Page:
Although “Blackhat” is a fun romp into a fantasy world of explicitly bloody, violent international espionage, director Michael Mann (written by Morgan Davis Foehl) has created a work of sound and fury that signifies nothing.
The film gets off to a good start with Nicholas Hathaway (Chris Hemsworth) being rousted out of his high security prison cell to answer a charge of hacking into the prison’s accounting system to add $900 to each prisoner’s bank account. He may be a punk but he is certainly a popular punk. Not only is he popular, but he is very good looking. Too good looking, in fact.
This is the first flaw in Mann’s action thriller. He has resurrected one of the characters from his old “Starsky and Hutch” or “Miami Vice” screenwriting days and anointed him as a computer genius. Nicholas has the computer skills of Bill Gates and Steve Jobs combined, multiplied by 10, and has thrown in the mental powers of Carrie and the killing skills of Hannibal Lector. This would have been a better film if Nick had been dressed up in a super-hero suit and belching nuclear fireballs.
At the heart of the unabashedly preposterous plot, a remote access tool (what else, a RAT) program has been unleashed on a nuclear power plant. As a result, the plant has nearly melted into the ground. A money trail leads to commodities speculating and the chase is on for Mr. Big. Avowedly unreformed punk Hathaway is sprung from the pokey to help out, extracting a promise of freedom from the US District Attorney because he is the only person in the world who can do the job. Computer nerd gets a Get-Out-Of-Jail-Free card, saves the world from RATs and is after Mr. Big with a screw driver or a smart phone, whichever is nearest to hand.
No, this film does not pass the geek test. Even at the packed, geek friendly pre-screening in Seattle there were too many moments when the audience simply broke out laughing when Hathaway downloaded a password from the Net or broke into NSA super-code like Tiger Woods hitting a golf ball. Of course, there were also moments of gasping surprise when director Mann teams up with Oscar-Emmy nominated cinematographer Stuart Dryburgh to lay some very explicit, blood-splattering, home do-it-yourselfer head splitting violence on the unsuspecting, nerd heavy viewing audience.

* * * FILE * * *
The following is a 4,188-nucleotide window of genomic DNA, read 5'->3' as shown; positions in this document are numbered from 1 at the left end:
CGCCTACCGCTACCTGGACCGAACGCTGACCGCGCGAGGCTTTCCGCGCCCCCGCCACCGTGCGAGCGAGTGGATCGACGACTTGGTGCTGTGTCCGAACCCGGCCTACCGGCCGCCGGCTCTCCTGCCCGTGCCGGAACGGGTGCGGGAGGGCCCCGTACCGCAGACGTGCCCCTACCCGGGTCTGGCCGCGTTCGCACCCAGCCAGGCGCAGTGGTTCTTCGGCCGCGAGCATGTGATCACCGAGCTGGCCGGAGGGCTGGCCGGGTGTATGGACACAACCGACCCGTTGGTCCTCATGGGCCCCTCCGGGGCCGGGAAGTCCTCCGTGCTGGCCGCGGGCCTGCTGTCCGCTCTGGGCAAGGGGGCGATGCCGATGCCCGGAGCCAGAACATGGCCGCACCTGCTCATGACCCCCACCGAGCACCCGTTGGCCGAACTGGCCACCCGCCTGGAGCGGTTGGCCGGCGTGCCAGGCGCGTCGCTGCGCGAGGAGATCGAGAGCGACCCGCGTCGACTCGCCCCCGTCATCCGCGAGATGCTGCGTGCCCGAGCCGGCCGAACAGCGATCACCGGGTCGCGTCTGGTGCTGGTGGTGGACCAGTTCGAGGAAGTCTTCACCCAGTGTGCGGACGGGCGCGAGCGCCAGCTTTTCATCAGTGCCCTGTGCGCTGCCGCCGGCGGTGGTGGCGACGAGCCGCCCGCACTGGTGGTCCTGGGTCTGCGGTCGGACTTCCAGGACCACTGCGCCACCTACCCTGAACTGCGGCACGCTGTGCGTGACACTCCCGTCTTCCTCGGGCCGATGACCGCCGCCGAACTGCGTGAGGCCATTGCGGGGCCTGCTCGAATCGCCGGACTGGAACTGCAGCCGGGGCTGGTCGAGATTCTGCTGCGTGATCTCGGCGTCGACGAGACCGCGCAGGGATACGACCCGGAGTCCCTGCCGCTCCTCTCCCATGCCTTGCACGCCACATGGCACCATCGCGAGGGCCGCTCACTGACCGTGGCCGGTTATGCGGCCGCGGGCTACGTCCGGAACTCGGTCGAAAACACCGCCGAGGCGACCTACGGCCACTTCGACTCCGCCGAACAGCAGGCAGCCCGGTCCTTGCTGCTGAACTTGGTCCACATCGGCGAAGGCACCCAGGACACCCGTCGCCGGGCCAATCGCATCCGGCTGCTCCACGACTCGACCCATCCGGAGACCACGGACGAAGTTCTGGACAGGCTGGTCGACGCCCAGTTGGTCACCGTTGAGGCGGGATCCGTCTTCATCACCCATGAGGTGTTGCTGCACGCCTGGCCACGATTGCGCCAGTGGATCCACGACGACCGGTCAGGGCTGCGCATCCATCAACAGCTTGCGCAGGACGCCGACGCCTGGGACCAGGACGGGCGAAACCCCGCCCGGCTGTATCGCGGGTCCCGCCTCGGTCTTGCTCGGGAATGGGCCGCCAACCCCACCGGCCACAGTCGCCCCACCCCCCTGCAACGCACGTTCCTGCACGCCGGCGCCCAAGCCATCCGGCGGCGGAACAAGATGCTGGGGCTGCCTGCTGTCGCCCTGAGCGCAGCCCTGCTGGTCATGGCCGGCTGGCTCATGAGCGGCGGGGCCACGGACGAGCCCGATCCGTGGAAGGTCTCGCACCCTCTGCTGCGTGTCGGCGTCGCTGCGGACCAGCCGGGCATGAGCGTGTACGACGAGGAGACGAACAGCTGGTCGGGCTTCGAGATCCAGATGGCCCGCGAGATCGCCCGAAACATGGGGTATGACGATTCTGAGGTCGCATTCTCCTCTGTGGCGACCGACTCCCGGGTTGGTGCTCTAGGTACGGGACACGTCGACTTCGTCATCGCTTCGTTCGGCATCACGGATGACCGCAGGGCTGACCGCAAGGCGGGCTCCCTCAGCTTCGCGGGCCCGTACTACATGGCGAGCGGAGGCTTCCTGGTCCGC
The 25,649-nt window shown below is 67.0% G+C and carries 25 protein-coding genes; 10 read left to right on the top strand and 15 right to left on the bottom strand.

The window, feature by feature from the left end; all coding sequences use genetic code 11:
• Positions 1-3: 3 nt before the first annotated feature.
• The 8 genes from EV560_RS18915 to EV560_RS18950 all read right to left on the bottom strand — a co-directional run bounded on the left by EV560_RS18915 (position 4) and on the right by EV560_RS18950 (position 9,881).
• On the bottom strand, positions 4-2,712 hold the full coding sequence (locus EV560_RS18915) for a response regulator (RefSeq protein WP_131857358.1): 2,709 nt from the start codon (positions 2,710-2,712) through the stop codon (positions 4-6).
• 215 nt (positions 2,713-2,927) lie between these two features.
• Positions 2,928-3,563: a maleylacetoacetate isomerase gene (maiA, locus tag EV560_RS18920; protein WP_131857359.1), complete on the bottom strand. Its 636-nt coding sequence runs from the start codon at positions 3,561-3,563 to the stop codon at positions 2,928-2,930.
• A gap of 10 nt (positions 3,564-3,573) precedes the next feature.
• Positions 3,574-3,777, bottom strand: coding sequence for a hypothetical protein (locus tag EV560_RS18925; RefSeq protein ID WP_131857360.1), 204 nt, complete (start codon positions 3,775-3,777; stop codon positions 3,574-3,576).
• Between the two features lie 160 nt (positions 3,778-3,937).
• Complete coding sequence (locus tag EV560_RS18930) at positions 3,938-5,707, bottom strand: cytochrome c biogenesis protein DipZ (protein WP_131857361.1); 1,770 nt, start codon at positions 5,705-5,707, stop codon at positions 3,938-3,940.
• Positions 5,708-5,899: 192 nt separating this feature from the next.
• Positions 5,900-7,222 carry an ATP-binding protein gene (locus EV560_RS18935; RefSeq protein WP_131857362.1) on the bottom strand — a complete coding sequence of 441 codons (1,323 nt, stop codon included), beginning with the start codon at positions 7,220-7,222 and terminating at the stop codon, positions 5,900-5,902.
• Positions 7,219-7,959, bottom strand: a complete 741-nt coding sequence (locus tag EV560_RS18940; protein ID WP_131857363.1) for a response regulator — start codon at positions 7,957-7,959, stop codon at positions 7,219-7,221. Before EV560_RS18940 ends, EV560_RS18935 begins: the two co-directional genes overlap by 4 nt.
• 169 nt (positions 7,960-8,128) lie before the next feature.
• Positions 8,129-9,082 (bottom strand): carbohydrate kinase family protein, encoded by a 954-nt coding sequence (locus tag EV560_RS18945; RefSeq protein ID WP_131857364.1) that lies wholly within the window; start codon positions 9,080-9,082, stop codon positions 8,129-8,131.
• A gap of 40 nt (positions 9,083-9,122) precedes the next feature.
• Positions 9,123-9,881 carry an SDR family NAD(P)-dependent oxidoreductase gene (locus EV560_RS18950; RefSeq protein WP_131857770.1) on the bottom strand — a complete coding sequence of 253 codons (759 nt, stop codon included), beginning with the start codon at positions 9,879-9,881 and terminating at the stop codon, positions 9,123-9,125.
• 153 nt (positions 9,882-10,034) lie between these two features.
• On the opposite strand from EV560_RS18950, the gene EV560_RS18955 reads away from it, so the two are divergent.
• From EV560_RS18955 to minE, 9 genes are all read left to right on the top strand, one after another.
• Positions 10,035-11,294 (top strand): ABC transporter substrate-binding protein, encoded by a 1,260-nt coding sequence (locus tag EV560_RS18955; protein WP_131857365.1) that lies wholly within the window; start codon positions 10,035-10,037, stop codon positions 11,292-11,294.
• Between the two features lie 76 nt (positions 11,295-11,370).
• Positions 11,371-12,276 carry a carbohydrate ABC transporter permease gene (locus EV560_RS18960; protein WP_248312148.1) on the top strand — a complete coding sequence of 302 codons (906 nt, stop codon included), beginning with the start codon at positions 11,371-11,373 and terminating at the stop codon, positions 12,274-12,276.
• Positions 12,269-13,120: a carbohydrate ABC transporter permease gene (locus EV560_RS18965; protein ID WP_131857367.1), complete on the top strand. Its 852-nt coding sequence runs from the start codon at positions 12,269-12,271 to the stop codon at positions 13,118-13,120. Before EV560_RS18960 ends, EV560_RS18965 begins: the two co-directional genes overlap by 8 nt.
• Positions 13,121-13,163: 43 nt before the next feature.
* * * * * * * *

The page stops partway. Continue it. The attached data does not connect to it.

Viola Davis (“The Help” and “Doubt”) injects some real acting talent as FBI agent Carol Barrett. Agent Barrett confronts Hathaway in a great one-on-one screen rivalry / love hate confrontation that brings out the best in both characters. The film actually morphs into a strange kind of buddy flick, with Barrett parrying Hathaway’s psychically wonkish byte-isms with her own street smart FBI gang trivia. Unfortunately, two time Oscar nominee Davis is barking up the wrong tree trying to haul some rationality into this haywire screenplay.
Wei Tang does a good job playing Hathaway’s love interest Lien Chen. She is able to take an understated role and play it straight up in an understated way. Like Hathaway, the Chen character is able to break into a suspect’s computer and ferret out secrets after spending ten seconds in a blood-drenched crime scene. She should have had a stronger presence in this movie, but that was not to be. This is a teenage alpha-male film, the computer geek turned SEAL, and there is not much room for girl geeks, or girl SEALs.
Great walk into a hot, decaying, super-radioactive nuclear reactor to pull out the one server of a thousand that holds the key to the mystery. Advice from the screenplay, “If you get too hot, your core temperature will increase and you will pass out. Never mind the lethal radiation, your rubber coated jump suit shields all that out.” Plus, you get a great tan that never fades. You will never look at a pump PLC (no, it is not a Public Limited Company) in the same way again.
Directed by: Michael Mann
Written by: Morgan Davis Foehl and Michael Mann
Starring: Chris Hemsworth, Viola Davis, Wei Tang
Runtime: 124 minutes
MPAA: Rated R for violence and some language
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